Keep it real. I see a lot of pitches promising world domination, often from businesses that are pre-revenue. It’s great to have that bold vision, but you also need a really clear and pragmatic view of the next few steps that you are going to take. What specifically are you going to do with the funds from this round of investment, and where will the business then be as a result? This applies to the financials too, as an investment decision is ultimately a financial one even if the investor has a strong affinity with your business. Paint the potential, but don’t over-promise what can be achieved with the funding you are asking for.

 Keep it specific. Make every statement count and avoid fluff, truisms and cliches.  For example, pretty much every business claims to have a world-class team. So what? What are the specific skills and experiences that you have assembled and how do they increase the likelihood of success?

 Keep it human. Investors sometimes back good teams with average ideas, but they rarely back good ideas with average teams. The deck is just a backdrop to your conversation with the investor. Rehearse so much that it becomes natural - there is space for your personality to come through and you’re able to really engage with the investor without losing your way. If you have a team, bring the right people to the pitch with you to show your collective strength (that means that everyone has to have an active role in the pitch).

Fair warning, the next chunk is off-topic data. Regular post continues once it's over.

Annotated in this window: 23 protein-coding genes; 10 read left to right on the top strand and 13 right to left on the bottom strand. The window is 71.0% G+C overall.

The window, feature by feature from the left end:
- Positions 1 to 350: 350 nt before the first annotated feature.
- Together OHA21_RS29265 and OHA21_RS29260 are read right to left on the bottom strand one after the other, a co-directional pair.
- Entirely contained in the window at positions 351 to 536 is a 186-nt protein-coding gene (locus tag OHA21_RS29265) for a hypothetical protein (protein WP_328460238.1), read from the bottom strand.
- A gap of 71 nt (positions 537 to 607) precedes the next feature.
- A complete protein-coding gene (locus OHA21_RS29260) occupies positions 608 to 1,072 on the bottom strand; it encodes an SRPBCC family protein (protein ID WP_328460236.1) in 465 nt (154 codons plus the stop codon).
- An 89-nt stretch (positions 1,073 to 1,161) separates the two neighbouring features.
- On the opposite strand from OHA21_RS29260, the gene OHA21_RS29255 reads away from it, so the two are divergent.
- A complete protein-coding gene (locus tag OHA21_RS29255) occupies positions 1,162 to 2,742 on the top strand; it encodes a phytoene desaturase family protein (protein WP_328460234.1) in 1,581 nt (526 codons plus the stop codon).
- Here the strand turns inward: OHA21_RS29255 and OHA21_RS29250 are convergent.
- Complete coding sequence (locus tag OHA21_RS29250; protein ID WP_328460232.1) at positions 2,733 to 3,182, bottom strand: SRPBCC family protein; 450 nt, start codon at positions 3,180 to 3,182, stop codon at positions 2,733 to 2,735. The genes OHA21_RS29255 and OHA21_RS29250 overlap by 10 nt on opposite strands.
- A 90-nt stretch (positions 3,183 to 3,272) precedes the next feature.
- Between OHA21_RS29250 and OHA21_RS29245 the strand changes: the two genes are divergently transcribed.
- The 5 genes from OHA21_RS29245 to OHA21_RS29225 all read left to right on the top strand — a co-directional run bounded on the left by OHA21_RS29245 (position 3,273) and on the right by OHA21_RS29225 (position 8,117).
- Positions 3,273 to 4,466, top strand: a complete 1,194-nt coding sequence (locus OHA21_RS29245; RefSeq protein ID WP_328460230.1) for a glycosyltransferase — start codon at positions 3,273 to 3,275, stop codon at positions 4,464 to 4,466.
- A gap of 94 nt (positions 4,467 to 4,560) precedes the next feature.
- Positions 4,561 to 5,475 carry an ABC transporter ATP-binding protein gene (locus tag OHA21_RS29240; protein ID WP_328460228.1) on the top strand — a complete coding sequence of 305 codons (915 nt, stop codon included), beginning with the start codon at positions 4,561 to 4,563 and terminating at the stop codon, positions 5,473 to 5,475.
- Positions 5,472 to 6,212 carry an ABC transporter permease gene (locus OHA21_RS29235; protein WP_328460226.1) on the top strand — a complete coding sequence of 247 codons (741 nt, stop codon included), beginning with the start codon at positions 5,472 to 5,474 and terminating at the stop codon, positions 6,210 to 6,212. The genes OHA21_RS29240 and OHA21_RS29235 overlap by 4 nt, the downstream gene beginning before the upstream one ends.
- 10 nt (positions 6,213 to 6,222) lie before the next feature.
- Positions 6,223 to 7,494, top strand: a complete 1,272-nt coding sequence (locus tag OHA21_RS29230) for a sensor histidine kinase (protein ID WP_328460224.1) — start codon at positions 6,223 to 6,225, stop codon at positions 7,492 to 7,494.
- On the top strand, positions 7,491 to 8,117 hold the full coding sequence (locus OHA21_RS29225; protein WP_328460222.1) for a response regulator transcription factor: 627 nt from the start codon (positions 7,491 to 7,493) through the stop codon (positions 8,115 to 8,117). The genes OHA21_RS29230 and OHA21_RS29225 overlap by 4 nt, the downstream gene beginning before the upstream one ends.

Keep it yours. Above all, this is your pitch, so take advice on board, but make it work for you. Take a look at the straplines on each of the slides of your pitch deck, which should all hang together as a narrative. If an investor were to just read those, would they understand the essence of the investment opportunity as you would explain it?